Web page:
SAN ANTONIO – An area woman investigated in at least six felony cases in Bexar County since 2017 has never been prosecuted, leaving people who said they were victimized by her to question whether sheriff’s investigators properly handled their claims.
The woman, 31-year-old Audrey Avila, remains free despite being charged with four felonies and named in two other investigations since July 2017, in cases ranging from credit card fraud to forgery of a commercial instrument.
All four felony charges against Avila: drug possession, fraudulent use of IDs and two counts of forgery, were dismissed after prosecutors said BCSO failed to submit the necessary evidence.
In a fifth incident, investigated by BCSO investigators last fall, Avila was accused of forging the signatures of a couple who had died years earlier and falsifying a notary seal in order to fraudulently file a deed for two properties in far north Bexar County.
In October, Avila was able to convince a local real estate investor, Yoander Vmoney, that she was the rightful owner of the properties.
Vmoney then paid Avila $28,000 in exchange for the lots, according to a lawsuit later filed by Vmoney and a San Antonio Police Department incident report.
Public records, however, show at the time of the sale Avila had already been evicted from the property on Pine Eagle Lane, after a second real estate investor, Mark Anthony Ortega, had purchased the lots from their rightful owner, the son of the deceased couple.
“My own greed got in the way. I thought I had a slam dunk deal,” said Vmoney, who contacted BCSO investigators last fall after SAPD officers told him the case was out of their jurisdiction.
“They only want to work on cases where they know what to do. ‘Oh hey there’s blood involved? Great.’ That was my impression,” said Vmoney, who added that he was contacted this week by a BCSO investigator for the first time in six months, after the KSAT 12 Defenders reached out to the agency about the unprosecuted cases.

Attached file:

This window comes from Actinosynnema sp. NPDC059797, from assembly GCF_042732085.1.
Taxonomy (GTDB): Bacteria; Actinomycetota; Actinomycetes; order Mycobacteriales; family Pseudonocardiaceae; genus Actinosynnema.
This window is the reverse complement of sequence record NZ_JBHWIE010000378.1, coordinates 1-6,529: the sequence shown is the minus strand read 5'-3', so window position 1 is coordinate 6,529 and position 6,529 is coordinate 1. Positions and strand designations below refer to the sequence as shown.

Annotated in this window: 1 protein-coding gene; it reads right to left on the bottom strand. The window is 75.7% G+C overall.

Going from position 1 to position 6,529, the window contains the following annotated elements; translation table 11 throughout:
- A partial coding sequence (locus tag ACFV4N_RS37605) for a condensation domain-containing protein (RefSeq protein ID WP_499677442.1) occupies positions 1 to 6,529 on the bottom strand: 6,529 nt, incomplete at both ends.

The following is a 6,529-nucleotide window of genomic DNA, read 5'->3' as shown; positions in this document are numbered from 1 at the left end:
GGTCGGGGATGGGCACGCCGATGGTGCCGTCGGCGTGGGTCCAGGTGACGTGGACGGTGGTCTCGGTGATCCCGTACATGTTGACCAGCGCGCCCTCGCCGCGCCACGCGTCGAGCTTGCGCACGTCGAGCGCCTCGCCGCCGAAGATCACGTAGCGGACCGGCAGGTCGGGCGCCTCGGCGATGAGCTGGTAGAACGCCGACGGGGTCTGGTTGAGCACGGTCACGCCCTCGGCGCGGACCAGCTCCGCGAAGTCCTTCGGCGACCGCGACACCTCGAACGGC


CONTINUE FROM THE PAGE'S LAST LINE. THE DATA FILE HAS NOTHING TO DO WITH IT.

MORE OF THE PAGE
“It’s upsetting. For smaller crimes it seems like there’s a bigger action, but for something large, nobody wanted to do anything,” said Ortega, who repeatedly called BCSO last fall after he claims Avila got aggressive with him during eviction proceedings.
Public records show for years Avila claimed the side by side lots were her actual address, an assertion she took a step further in April 2019 when she filed a general warranty deed with the Bexar County Clerk’s Office stating the property had been given to her by a couple in west Texas.
The deed included the notarized signatures of the husband and wife, even though death records show the man passed away in 2009 and his wife passed away in 2015.
The Defenders could also find no record with the Texas Secretary of State that a notary with the ID number or name listed on the deed exists.
Records show Avila was also able to file a correction deed for the property in October, since the April deed did not include the deceased woman’s last name and the deceased man’s first name had been incorrectly written as his middle name.